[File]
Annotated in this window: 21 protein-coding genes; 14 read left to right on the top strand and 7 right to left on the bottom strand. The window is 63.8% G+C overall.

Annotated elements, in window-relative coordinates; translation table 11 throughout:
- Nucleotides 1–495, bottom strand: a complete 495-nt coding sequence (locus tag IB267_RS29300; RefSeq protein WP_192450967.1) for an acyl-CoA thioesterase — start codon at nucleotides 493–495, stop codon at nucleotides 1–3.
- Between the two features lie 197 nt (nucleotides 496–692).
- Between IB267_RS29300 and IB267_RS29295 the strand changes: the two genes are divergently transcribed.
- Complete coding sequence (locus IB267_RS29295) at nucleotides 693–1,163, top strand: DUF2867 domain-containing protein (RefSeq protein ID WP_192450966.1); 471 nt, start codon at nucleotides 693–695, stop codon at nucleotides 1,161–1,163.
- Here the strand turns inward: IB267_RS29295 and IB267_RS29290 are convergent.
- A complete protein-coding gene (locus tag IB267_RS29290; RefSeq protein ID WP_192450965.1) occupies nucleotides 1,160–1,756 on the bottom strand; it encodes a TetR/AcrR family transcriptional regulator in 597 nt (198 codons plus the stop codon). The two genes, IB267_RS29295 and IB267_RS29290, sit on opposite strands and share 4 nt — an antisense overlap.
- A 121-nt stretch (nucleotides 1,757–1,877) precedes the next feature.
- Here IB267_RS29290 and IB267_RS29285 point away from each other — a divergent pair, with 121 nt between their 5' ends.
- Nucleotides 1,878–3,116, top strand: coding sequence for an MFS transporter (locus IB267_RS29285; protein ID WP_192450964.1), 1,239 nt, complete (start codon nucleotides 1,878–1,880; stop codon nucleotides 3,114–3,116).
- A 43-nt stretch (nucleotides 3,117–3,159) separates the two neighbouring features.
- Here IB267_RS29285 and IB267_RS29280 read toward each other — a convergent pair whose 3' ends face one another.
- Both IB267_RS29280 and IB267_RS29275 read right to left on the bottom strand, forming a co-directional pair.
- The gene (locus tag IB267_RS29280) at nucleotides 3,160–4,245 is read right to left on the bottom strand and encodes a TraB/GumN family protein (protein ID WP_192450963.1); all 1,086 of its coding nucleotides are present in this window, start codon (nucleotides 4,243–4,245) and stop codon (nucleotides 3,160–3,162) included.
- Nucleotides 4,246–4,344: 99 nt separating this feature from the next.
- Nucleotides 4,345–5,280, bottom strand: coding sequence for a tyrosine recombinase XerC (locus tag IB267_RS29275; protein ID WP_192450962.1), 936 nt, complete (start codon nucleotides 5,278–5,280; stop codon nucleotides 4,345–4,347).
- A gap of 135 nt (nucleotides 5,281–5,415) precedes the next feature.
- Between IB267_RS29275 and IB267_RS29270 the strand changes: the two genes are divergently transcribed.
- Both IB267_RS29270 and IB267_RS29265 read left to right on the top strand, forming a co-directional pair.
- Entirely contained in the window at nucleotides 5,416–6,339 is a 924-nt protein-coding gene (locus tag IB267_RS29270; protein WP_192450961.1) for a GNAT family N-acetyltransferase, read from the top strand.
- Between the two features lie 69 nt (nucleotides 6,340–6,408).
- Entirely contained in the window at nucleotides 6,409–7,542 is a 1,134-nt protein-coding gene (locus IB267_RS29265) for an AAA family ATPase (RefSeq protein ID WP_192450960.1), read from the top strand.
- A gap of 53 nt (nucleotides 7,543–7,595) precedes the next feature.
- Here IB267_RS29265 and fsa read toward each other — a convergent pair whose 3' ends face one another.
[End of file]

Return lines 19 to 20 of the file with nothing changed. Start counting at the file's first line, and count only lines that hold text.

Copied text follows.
- Between IB267_RS29275 and IB267_RS29270 the strand changes: the two genes are divergently transcribed.
- Both IB267_RS29270 and IB267_RS29265 read left to right on the top strand, forming a co-directional pair.